Social Media and Networking Tips


This the 8th and final post in the Indie Block Party, and the theme as the crate says is Social Media & Network Tips.

When I became a writer, as opposed to a retired journalist, I was led to believe that building my social platform was crucial. So I dutifully created this website/blog, a dedicated writing Facebook page and a Twitter account. I knew that there was a stage two that required signing up to other social media, but I never reached that point.

Each day I dutifully checked my emails on my personal and writing accounts, then my two Facebook feeds, and finally Twitter. I read all the articles that seemed relevant but it all impacted on my writing. Social media took over at the expense of being creative.

Image representing Twitter as depicted in Crun...

Now I attempt to prioritise what I do. I check the emails and Facebook but I have to admit that I gave up reading everything on Twitter as so much of it seemed repetitive and self-promoting. I find it far easier to subscribe to blogs that I feel are worthwhile, once I have read a few good posts.

I try to share these posts on Facebook, but I’m not sure if many people read them. We’re all too busy anyway.

The groups that I find most useful on Facebook tend to be ones for British writers rather than more international, although they are not exclusively so. If you befriend me on I can recommend you to them. Or simply Like my Roland Clarke Writer page.

Facebook logo Español: Logotipo de Facebook Fr...

In terms of major DOs and DON’Ts for the social media world, I would say DO socialise and relate to people, but DON’T hard sell them, bombarding them with sales promotions.

Can I end by quoting some excellent Tips from Janice Hardy:

Social media tips:

  • Social media is about connecting and being social, not spamming “buy my stuff”
  • Be yourself, be professional, and be nice
  • If you wouldn’t say it to someone’s face, don’t say it online. The internet is forever
  • It can take time to figure out which social media site fits your personality and style and how to be effective on it
  • Use your author’s name. “WriterJay” might fit my personality, but it’s not going to help me get my name out there or build my author brand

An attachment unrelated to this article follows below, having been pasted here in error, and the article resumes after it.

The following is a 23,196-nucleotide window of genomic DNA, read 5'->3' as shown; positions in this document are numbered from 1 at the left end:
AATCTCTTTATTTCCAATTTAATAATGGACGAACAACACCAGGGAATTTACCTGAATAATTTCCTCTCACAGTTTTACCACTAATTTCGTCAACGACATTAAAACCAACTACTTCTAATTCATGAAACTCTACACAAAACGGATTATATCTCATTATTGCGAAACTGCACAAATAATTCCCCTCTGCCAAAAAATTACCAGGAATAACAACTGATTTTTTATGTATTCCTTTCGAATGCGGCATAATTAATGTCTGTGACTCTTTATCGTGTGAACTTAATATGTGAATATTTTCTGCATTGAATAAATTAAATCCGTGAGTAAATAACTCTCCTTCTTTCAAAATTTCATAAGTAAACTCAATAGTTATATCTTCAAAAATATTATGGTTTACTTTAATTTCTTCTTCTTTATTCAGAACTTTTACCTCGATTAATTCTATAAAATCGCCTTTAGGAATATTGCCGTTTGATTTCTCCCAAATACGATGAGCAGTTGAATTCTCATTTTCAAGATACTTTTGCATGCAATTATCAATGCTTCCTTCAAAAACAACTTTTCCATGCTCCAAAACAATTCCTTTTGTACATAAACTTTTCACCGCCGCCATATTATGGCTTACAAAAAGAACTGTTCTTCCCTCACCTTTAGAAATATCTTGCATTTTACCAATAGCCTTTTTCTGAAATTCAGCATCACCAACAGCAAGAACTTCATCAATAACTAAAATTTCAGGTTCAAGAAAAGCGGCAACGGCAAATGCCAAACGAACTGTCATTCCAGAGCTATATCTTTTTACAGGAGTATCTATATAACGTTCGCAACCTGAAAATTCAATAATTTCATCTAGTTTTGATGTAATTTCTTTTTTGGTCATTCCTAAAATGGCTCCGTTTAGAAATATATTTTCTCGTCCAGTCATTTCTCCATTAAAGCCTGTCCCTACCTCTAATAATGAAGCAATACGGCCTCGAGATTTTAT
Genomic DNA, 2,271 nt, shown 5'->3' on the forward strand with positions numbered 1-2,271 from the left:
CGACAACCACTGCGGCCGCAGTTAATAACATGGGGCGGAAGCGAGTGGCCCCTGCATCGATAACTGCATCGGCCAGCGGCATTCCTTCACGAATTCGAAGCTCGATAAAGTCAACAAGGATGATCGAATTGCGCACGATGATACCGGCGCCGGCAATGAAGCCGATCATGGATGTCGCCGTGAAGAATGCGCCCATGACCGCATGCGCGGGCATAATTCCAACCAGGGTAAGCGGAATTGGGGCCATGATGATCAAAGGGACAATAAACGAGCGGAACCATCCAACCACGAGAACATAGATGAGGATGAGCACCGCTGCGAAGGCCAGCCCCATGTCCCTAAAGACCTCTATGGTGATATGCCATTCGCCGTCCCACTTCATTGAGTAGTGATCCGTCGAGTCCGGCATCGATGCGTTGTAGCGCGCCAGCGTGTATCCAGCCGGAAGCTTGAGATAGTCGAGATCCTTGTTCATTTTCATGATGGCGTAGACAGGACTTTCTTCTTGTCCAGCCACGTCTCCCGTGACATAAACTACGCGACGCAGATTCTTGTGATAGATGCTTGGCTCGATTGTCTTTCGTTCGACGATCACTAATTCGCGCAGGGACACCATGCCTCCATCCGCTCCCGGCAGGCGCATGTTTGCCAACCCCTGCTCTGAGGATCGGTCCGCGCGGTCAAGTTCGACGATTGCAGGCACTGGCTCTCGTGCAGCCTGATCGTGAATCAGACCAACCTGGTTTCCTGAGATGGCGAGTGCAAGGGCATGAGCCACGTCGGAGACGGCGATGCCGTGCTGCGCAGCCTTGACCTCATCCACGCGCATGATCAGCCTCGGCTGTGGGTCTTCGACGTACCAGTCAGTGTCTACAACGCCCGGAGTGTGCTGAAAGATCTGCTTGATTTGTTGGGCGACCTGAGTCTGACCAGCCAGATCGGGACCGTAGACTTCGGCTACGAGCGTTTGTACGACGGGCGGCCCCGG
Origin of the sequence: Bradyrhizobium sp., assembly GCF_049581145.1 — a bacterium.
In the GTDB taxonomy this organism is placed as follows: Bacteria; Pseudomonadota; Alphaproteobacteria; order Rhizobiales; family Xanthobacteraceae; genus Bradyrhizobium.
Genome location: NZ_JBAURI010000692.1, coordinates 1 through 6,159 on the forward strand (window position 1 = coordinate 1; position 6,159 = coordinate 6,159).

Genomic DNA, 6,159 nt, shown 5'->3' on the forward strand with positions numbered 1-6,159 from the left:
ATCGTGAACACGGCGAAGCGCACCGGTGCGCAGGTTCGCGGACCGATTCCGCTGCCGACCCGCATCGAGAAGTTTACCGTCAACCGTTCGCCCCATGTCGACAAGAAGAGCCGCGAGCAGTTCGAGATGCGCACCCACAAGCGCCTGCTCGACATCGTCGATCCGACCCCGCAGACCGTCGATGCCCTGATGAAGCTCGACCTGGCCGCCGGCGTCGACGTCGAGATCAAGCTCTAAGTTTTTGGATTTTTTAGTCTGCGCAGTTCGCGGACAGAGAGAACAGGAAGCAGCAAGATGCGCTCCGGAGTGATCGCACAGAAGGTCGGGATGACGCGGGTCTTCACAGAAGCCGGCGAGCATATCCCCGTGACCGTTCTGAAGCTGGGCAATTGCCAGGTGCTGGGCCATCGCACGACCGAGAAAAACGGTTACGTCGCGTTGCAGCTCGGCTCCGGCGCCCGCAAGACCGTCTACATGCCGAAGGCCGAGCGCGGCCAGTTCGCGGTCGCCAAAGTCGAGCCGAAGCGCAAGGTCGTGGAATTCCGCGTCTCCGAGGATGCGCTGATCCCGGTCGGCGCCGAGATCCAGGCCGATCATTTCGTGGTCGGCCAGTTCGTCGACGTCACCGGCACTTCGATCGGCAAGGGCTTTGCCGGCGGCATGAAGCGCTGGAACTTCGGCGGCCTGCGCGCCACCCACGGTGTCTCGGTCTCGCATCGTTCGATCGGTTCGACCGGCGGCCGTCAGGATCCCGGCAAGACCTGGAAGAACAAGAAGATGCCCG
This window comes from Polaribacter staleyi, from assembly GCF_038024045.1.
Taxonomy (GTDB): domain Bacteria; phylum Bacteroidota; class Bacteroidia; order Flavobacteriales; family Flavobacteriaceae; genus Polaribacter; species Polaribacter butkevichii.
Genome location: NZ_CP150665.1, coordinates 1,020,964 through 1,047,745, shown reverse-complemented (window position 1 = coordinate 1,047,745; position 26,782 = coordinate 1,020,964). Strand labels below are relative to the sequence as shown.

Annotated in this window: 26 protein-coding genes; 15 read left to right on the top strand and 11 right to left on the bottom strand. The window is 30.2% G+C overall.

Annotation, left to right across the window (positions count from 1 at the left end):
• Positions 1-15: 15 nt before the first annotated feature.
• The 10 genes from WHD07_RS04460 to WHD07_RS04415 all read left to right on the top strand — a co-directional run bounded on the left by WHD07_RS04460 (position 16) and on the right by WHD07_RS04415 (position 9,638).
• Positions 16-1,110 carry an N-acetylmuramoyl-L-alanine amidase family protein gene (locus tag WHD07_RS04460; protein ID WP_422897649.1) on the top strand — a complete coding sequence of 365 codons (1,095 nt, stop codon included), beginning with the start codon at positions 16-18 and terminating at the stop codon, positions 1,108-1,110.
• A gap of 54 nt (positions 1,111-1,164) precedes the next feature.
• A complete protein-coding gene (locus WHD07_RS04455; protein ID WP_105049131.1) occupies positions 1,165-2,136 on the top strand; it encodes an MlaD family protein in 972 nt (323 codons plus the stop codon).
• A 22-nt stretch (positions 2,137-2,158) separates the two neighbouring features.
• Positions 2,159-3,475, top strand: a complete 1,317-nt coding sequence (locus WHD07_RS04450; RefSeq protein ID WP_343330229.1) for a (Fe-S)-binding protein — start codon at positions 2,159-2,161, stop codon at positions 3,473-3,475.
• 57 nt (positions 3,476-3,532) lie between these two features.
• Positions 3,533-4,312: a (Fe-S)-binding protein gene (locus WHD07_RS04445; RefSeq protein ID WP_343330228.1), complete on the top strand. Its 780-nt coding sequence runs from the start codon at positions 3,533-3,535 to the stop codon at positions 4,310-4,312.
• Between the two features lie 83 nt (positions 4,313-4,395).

For the full articles:


Normal Blog service will resume next week, although with less information blackouts, I hope. This Indie Block Party has got me thinking…

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Writing Tips


For Post 7 in the Indie Block Party the topic is: Share your most helpful writing tips and advice. What do you know now that you wished you had known when you started writing?

I always say that I wish that I had known that completing my first novel overnight wasn’t guaranteed or required. It’s been 13+ years and publication is just a few months away.

So for all you wannabe writers out there, with that one book crying out to be written, I need to say that it can take a lot of sweat and patience, plus discarded ideas and words, especially if all criticism is taken on board. But it’s all worth it. There are amazing moments especially when words flow and visions come to life on the page. Just give yourself time and don’t rush the creative process.

Tip 1: Learn the craft well. Writing is a craft that we all spend years perfecting, in fact for a lifetime. As wiser people than I have said, the best writers are always learning and consciously improving. Never stop studying your craft.

Tip 2: Be There. These words are posted beside my computer to remind me to live in my writing. Feel your surroundings as your characters do. Immerse yourself in the same way that you want the reader to be captivated. Leave the objective, critical, internal nit-picker locked away until the editing stage. Starve him somehow so he’ll work harder later.

Tip 3: Why? Posted on my wall under ‘Be There’. As a journalist I was often told to use the five Ws in the first sentence of the newspaper story, even if it was an outdated technique by then.  Who, What, When, Where and Why i.e. who is it about? What happened? When did it take place? Where did it take place? Why did it happen?

For me this has been simplified to Why? – in the sense of Why is this happening? Why is the character doing this? Why am I changing scenes? Why am I using these words. Not all the questions but the best ones start with ‘why’.

Image courtesy of

Image courtesy of

Tip 4: As they say in acting – Is your character always in character? Is your character always in the moment? Best explained at:

Tip 5: Write that first draft as fast and furiously as the inner muse unleashes the words that she wants to inspire you with. Again don’t let the internal editor hold you back.

Tip 6: Take regular breaks, walk around the house… or in my case wheel myself around. When we move to our bespoke home it will be far easier to go outside, without changing wheelchairs and lifting them around corners. So my advice is mix writing with gardening perhaps, anything to move around as well as write.